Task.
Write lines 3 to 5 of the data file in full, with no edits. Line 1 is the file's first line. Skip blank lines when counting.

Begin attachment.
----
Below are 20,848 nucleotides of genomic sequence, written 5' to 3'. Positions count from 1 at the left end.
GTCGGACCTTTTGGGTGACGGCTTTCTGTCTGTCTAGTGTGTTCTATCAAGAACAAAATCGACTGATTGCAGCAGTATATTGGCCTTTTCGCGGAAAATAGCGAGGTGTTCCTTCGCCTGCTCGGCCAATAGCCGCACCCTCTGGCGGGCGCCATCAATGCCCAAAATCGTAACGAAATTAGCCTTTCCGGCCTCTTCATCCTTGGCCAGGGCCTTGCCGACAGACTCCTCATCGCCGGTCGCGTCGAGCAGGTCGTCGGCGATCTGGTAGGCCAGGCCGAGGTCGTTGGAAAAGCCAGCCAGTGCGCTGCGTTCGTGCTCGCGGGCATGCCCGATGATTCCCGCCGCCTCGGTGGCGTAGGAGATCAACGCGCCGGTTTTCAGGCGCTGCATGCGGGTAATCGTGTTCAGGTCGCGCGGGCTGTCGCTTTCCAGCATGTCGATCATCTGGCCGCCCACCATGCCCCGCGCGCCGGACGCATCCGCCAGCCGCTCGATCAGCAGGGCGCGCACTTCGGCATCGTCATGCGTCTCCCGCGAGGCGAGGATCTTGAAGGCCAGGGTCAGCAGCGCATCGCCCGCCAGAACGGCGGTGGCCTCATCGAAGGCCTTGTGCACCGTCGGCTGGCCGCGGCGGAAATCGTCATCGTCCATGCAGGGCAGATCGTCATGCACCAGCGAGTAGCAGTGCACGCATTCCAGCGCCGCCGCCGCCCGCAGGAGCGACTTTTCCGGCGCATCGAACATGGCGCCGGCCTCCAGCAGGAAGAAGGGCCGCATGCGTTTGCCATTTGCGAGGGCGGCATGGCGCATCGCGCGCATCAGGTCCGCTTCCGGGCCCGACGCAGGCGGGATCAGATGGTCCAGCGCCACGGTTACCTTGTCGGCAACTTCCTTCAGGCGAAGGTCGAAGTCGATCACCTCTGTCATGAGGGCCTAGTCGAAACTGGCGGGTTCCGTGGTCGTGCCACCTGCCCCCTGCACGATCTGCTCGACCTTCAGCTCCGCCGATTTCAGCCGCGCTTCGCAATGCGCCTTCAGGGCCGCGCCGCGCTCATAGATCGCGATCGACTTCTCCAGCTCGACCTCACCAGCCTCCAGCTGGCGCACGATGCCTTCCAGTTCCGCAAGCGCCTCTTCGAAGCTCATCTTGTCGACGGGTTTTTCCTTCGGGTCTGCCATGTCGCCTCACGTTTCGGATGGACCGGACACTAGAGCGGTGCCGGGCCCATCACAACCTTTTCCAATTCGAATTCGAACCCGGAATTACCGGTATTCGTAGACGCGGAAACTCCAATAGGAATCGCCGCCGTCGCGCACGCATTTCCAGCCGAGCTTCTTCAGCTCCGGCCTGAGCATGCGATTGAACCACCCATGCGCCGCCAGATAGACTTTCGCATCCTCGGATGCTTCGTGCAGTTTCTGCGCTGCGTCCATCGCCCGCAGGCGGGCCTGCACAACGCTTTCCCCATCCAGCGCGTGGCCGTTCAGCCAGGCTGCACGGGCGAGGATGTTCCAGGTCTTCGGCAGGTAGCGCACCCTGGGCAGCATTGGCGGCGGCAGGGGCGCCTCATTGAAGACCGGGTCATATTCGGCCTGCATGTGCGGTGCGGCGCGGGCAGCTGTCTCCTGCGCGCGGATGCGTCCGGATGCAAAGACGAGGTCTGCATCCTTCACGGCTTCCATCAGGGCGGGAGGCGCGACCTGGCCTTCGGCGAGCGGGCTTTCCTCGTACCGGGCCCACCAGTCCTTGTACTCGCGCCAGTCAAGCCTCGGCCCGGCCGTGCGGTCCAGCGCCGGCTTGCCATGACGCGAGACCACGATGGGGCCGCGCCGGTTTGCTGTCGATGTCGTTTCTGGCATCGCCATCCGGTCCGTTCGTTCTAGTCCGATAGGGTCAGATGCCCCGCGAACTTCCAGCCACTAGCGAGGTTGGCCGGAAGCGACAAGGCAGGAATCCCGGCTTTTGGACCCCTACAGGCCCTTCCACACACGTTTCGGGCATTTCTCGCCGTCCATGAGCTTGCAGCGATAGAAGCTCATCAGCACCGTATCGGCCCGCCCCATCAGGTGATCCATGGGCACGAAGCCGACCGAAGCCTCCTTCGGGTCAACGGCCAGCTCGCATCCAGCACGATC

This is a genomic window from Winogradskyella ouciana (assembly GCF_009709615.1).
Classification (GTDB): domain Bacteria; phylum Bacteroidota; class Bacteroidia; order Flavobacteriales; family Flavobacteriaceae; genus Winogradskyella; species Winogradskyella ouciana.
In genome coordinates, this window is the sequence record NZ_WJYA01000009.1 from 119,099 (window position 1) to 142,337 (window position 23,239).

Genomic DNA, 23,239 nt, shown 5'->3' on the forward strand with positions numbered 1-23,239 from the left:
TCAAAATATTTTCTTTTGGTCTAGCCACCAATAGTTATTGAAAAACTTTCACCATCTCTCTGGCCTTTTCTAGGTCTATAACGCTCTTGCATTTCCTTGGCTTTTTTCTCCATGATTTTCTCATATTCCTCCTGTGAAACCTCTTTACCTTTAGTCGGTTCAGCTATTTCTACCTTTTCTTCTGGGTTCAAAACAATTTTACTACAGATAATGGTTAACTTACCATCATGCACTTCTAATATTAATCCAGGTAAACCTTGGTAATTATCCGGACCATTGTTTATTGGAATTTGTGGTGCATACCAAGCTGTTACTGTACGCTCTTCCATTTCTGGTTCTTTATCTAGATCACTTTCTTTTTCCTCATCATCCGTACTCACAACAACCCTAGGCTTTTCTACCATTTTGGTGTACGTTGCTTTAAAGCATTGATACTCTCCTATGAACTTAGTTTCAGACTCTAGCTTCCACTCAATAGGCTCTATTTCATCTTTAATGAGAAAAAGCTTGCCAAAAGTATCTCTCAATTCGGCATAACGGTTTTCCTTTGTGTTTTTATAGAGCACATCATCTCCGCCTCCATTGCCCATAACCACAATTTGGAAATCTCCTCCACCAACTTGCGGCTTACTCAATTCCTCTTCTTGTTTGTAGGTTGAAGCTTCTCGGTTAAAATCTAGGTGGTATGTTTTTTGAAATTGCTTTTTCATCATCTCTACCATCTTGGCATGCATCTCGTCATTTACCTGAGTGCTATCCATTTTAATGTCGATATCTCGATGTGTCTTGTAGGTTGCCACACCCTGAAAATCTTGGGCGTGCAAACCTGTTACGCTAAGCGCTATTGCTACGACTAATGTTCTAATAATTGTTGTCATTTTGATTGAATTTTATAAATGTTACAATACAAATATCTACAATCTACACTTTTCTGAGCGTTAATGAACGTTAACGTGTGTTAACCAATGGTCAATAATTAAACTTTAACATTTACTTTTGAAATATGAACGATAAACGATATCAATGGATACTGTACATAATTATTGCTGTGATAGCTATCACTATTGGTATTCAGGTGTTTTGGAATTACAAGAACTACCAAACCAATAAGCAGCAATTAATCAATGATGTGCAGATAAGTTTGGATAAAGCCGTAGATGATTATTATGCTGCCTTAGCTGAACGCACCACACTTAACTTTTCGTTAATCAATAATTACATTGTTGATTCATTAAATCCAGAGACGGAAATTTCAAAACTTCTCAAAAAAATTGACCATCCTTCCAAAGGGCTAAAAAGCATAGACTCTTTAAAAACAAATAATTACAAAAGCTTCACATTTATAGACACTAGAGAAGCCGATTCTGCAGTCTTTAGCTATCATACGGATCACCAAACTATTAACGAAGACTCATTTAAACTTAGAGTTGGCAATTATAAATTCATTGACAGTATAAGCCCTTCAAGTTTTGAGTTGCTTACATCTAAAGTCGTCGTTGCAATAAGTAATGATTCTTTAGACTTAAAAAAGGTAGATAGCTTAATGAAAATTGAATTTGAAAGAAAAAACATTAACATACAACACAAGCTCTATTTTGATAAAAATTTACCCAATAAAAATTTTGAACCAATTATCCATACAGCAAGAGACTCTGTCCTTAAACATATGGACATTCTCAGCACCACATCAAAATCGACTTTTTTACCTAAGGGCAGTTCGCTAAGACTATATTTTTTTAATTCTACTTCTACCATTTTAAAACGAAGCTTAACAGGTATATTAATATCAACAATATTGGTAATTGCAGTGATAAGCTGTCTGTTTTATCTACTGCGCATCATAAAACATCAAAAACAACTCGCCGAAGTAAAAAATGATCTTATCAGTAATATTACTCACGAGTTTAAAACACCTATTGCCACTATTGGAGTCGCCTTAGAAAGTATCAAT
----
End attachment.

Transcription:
This is a genomic window from Winogradskyella ouciana (assembly GCF_009709615.1).
Classification (GTDB): domain Bacteria; phylum Bacteroidota; class Bacteroidia; order Flavobacteriales; family Flavobacteriaceae; genus Winogradskyella; species Winogradskyella ouciana.
In genome coordinates, this window is the sequence record NZ_WJYA01000009.1 from 119,099 (window position 1) to 142,337 (window position 23,239).